I had started her out with the article a couple years ago, so tonight's brief work session was mostly review. For teaching the dogs to pick up a dumbbell or article, I use a clicker. The clicker is used to mark when the dog is doing something right, and each click is followed by a treat. The article starts out on the ground, and at first I click if she touches it at all with her nose or paw. After a couple repetitions, I get pickier, and only click if she touches it with her nose. From there she has to touch the centerpiece of the dumbbell, and then eventually pick it up. The amount of time spent on each step varies dog to dog - Flash likes to pick up and throw things, so with her I got that far really fast. With Tia it took a little longer. The idea with clicker training is for the dog to figure out what you want, and then perform the action to "make" you click and treat.

Queezle already knows that I want her touching the middle of the article with her nose, and now we're working on actually picking it up. She is being very sneaky about it - she has figured out that touching the article with her teeth (and the resulting noise) gets her a treat, so she will just click her teeth on the metal bar and wait there until I click and give her a treat. I'm starting to be stingier with my clicks, and often only clicking if she moves the article with mouthing it. If we work on it a little bit every day, she'll get it very quickly - she loves the game, and gets very excited whenever she sees me pull the clicker out.

As for the other Open exercises, Queezle already has a good foundation. She knows heeling, though that can always use more polish (especially because both the dogs and I are bad and tend to work more on the exercises that we find more fun - like the retrieves!). She already knows the drop on recall, and stays are coming, though we have to work on out of sight stays (where the dog is supposed to hold position even while the handler goes out of the room). Once she has mastered take and hold with the dumbbell, retrieves will be very easy to teach as she loves to play fetch. The broadjump will take a little work though she has seen it in an agility setting. For now Tia is my main focus for obedience, but the Q is off to a good start!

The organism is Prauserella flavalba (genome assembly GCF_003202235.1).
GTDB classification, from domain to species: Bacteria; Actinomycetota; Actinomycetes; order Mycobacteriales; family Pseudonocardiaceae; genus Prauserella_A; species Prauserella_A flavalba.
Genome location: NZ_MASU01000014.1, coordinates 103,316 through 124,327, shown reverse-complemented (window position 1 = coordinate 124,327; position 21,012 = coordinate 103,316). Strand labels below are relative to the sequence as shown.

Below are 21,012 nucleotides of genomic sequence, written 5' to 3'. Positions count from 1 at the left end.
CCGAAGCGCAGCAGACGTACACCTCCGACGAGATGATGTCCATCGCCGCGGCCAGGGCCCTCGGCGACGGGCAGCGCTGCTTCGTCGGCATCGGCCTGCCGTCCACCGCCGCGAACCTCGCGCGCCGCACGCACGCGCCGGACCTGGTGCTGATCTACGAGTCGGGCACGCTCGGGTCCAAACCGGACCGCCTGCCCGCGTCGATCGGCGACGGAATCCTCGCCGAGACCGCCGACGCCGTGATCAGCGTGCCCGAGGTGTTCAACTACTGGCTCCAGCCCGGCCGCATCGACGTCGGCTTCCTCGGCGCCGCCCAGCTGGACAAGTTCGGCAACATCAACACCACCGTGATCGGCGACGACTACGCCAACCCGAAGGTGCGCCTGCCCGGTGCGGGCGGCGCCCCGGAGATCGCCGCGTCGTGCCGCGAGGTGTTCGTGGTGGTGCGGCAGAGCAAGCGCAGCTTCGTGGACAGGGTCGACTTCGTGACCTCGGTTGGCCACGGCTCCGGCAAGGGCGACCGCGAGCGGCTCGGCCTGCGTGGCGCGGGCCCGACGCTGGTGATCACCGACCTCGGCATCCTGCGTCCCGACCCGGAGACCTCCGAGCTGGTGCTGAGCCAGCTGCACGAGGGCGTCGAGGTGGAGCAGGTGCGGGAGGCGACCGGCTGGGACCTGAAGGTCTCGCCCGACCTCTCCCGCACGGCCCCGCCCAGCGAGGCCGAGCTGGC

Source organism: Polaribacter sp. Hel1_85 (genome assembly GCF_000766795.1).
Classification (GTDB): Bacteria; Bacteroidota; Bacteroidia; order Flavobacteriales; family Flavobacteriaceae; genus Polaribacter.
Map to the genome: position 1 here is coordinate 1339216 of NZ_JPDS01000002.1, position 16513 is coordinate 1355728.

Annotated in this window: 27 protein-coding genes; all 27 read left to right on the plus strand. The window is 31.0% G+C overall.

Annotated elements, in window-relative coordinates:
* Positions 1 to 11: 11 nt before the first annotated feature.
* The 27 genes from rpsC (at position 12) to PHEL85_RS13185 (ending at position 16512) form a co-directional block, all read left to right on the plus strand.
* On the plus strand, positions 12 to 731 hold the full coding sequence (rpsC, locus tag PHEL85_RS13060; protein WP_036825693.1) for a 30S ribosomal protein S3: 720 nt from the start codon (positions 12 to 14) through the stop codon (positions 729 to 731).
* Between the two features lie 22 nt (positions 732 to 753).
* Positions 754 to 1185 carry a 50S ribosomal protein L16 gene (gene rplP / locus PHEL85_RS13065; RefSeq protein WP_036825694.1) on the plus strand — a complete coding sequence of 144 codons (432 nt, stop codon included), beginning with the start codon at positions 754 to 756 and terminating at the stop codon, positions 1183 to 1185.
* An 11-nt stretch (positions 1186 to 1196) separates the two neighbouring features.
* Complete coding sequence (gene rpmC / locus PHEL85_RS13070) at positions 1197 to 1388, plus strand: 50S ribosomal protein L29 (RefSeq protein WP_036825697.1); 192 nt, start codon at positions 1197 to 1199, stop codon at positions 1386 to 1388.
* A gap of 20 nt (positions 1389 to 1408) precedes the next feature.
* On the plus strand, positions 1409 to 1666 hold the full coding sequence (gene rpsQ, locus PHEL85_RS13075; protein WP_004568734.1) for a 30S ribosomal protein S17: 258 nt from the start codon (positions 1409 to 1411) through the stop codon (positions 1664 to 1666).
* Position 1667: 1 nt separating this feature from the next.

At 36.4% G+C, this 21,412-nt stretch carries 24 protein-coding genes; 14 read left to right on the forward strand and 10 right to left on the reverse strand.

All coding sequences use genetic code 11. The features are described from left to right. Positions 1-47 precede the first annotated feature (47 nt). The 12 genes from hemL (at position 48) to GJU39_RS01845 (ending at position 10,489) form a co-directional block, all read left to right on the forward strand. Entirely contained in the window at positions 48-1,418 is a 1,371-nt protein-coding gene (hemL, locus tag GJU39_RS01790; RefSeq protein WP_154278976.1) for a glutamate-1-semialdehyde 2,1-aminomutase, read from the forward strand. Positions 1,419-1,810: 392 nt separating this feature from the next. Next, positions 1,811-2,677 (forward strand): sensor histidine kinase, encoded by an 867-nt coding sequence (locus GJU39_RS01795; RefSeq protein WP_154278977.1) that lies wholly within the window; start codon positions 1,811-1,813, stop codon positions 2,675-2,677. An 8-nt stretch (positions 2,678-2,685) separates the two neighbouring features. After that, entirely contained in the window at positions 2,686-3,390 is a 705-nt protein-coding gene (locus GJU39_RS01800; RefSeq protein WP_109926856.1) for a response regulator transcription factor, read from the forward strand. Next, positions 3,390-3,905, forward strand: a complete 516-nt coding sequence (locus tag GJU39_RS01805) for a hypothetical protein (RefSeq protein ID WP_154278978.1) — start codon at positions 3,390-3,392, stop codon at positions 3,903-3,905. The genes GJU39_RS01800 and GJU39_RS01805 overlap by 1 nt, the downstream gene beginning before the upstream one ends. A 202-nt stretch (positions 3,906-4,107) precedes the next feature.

After we put away the clicker and article (much to Queezle's dismay), I came into the living room, which is where my laptop is set up. A little while later I heard my mom in the kitchen say, "Take this to Kate." A minute later Queezle came trotting in and brought me a rubber peppermint dog toy. She was very pleased with herself, and I told her how smart she is and thanked her for the gift. Of course, she then expected me to give it back - I guess we still have some work to do on the theories of sharing and giving.

Wednesday, January 6, 2010

Lots of Indoor Fun

Today we went to Diane's for another agility session. She had us doing lots of contacts and weaves, which was excellent practice for my girls. I worked Queezle again and brought Flash to do mostly contacts at the end. As Hokey had chemo this week, my mom worked Tia. All three dogs were thrilled to be there and had a blast. Queezle and I had some lovely runs and - knock on wood - Flash hit all of her contacts. We have until mid February until our next trial, but the more times she does them right the more likely she will be to succeed at the trial. It never ceases to amaze me how much energy she still has at 12 - even now it takes about a full course for her to settle down and focus.

Once we got home, Tia started throwing toys around the house and in general playing around. Eventually she ended up on the footstool. One of her favorite things to do when getting off a couch or bed is to put her front feet down and then slowly drag her hind legs off - it's quite a production and she always looks very proud of herself once she is finally off (she is capable of jumping off like a normal dog). So today she was trying to do that on the footstool - the problem is that the footstool isn't even a foot high. So, as you can see from the picture, she kind of got stuck. She would probably be horrified if she knew this was going on the internet.

Saturday, January 2, 2010

Steam Cleaning with Deb and Kate

Step 1: Establish who in the household knows how to operate the steam cleaner. If the primary user is absent, determine who has used it once a long time ago (Deb) and who has avoided any knowledge of the device whatsoever (Kate). The latter may exit at this time, but should stay within earshot of the room being steam cleaned. The next few steps are directed at Deb.